July 1, 2022

“Art as Creative Synergy,” by Hank Keneally

“Art as Creative Synergy,” by Hank Keneally

Artist’s Statement: I am very fortunate. I have always been in the arts. Learning the notes on the piano from my grandmother who was a piano teacher. Listening to classical music that my brother brought before me. Playing instruments. Becoming a photographer. Practicing counseling and social work for 42 years, which I see as another artistic process. Becoming a painter. I create every day. I start with compassionate observation. I always have a camera with me. For me, great things happen where arts merge. I use paint, cameras and digital technologies. I aim for reciprocity between myself and my media. I love to be surprised in the act of creation. My artworks are all a result of these processes.   *** Hank Keneally studied music and photography at Arizona State University, often staying in the dark room overnight…

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June 24, 2022

“The Petrol Station” by Annis McGee

“The Petrol Station” by Annis McGee

Welcome back Fictional Cafe listeners! “The Petrol Station” by Annis McGee is a semi horror podcast about the lonely world of working the graveyard shift in the middle of nowhere. Though I considered hanging onto this until we hit Halloween, the glowing reviews that followed this show convinced me to post it a little early, for your listening pleasure. Nina Sudbrooke is a young girl who works the nights at her local remote petrol station. One evening she encounters something…stranger and now is desperate to tell somebody, anybody.  The first episode in the audio supernatural horror series was written by Annis McGee and produced by Far Island.  After thinking her troubles were over, Nina finds herself noticing things get stranger and stranger.  This episode was written by Annis McGee. Performed by Nick Odams and Annis…

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June 21, 2022

“Circling the Bronze Sculptures,” by Paul Germano

“Circling the Bronze Sculptures,” by Paul Germano

She first notices him at the far end of the room, lean, rugged, rough around the edges, wearing dark-wash jeans and a grey hoodie under a brown leather jacket. He has short-cropped coppery-red hair and two days’ worth of reddish scruff. He rubs leisurely at the side of his face while pondering a watercolor on bark paper, an evocative rendering of a lonely fishing boat tied to a weather-beaten dock in murky water. He steps back, slightly tilting his head. He can feel her attentive gaze, but pretends not to notice. When the moment is right, he sneaks a peek and likes what he sees. Her dress is just tight enough, a navy-blue number with white trim and matching high heels. She has chestnut brown hair that’s shoulder length and silky smooth, piercing green eyes…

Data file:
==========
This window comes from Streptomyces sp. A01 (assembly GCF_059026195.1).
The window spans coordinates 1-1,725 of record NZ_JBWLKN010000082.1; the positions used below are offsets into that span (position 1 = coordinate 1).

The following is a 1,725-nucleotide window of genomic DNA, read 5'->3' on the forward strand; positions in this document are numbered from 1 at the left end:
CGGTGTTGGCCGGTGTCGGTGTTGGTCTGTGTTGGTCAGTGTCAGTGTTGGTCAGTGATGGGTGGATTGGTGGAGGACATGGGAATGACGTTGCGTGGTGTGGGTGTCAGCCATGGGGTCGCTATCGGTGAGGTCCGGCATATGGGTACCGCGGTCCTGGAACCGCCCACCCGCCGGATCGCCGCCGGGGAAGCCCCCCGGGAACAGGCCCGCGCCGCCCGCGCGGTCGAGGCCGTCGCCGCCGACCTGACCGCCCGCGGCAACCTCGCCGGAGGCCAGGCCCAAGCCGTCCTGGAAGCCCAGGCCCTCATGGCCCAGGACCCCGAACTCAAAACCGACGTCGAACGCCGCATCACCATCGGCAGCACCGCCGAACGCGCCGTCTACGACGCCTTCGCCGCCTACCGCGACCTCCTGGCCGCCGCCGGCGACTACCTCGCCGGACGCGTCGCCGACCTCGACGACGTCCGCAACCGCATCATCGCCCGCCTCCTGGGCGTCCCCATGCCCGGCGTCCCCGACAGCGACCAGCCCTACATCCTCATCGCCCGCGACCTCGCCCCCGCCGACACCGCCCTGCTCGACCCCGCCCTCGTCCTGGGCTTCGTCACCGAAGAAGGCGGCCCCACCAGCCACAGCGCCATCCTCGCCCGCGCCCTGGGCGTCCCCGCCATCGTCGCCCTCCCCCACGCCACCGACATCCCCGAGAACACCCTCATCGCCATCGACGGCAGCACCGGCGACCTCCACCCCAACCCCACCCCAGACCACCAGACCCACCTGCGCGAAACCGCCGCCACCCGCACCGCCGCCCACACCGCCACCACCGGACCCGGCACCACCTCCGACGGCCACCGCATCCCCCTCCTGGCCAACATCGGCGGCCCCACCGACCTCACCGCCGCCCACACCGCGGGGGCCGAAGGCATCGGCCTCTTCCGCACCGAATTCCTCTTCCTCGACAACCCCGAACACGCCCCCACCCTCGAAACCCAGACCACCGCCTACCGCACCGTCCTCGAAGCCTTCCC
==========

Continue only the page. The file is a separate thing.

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June 18, 2022

“Juneteenth: Remember That Time” by Derrick R. Lafayette

“Juneteenth: Remember That Time” by Derrick R. Lafayette

I remember in mid-march 2015, Kendrick Lamar’s second album debuted. One of my closest friends, who is white, had played it for his wife, who is also white. Needless to say, the first thirty seconds is a sample from Boris Gardiner’s “Every ____ is a star.” She promptly told him to turn it off. She was uncomfortable, and I understand. The first fourteen years of my life were a heavy combination of daily reminders and academic study into the bloated, complicated, and emotionally traumatizing history of slavery. My elementary school had taught me “Lift Every Voice and Sing” when I was four years old. Some people don’t know that there’s a Black National Anthem. I’d seen Roots, The Color Purple, Shaka Zulu, Panther, Rosewood, and Malcolm X by the time I was in seventh grade….

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June 16, 2022

New Writing by Barista Lorraine Martindale!

New Writing by Barista Lorraine Martindale!

Lorraine Martindale, The Fictional Café’s editor-at-large, has published new work which explores ideas of how one tells stories, and how the process often leads to new discoveries. “A Magical Stumble Back in Time” muses on how collage artist Joseph Cornell’s work creates visual stories, in Raft Magazine. In Shift: A Journal of Literary Oddities, “A Lemon and Almond Tart for Manny Eggertsville” reveals how a character changed when the sister’s story became more interesting, using an old, found recipe. And in “Beverages, San Francisco” an imagined conversation plays out among a certain set in Sazeracs, Smoky Ink. *** Lorraine Martindale is our Editor-at-Large. She is a freelance writer and editor who loves to read and talk about books. She has an MFA from the New School in New York, and is at work on a…

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